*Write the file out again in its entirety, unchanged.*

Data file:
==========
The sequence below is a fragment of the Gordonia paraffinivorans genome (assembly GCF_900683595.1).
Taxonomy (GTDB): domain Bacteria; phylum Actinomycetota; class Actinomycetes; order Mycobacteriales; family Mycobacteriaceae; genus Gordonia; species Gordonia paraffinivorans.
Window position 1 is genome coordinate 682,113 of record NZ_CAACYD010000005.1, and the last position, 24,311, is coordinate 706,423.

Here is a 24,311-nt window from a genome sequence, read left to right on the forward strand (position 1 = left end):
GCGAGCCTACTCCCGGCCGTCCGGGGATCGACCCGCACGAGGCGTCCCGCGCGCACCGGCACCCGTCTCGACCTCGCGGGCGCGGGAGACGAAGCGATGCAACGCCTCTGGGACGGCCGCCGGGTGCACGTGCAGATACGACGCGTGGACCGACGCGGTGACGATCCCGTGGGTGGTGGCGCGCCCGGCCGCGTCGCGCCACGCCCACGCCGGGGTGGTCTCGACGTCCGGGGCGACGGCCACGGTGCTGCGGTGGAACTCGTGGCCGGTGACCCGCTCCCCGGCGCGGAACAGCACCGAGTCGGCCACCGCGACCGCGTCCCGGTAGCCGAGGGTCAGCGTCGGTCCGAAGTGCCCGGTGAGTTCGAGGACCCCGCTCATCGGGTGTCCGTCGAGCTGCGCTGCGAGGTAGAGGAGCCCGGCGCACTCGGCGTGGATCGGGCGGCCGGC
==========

The sequence below is a fragment of the Gordonia paraffinivorans genome (assembly GCF_900683595.1).
Taxonomy (GTDB): domain Bacteria; phylum Actinomycetota; class Actinomycetes; order Mycobacteriales; family Mycobacteriaceae; genus Gordonia; species Gordonia paraffinivorans.
Window position 1 is genome coordinate 682,113 of record NZ_CAACYD010000005.1, and the last position, 24,311, is coordinate 706,423.

Here is a 24,311-nt window from a genome sequence, read left to right on the forward strand (position 1 = left end):
GCGAGCCTACTCCCGGCCGTCCGGGGATCGACCCGCACGAGGCGTCCCGCGCGCACCGGCACCCGTCTCGACCTCGCGGGCGCGGGAGACGAAGCGATGCAACGCCTCTGGGACGGCCGCCGGGTGCACGTGCAGATACGACGCGTGGACCGACGCGGTGACGATCCCGTGGGTGGTGGCGCGCCCGGCCGCGTCGCGCCACGCCCACGCCGGGGTGGTCTCGACGTCCGGGGCGACGGCCACGGTGCTGCGGTGGAACTCGTGGCCGGTGACCCGCTCCCCGGCGCGGAACAGCACCGAGTCGGCCACCGCGACCGCGTCCCGGTAGCCGAGGGTCAGCGTCGGTCCGAAGTGCCCGGTGAGTTCGAGGACCCCGCTCATCGGGTGTCCGTCGAGCTGCGCTGCGAGGTAGAGGAGCCCGGCGCACTCGGCGTGGATCGGGCGGCCGGC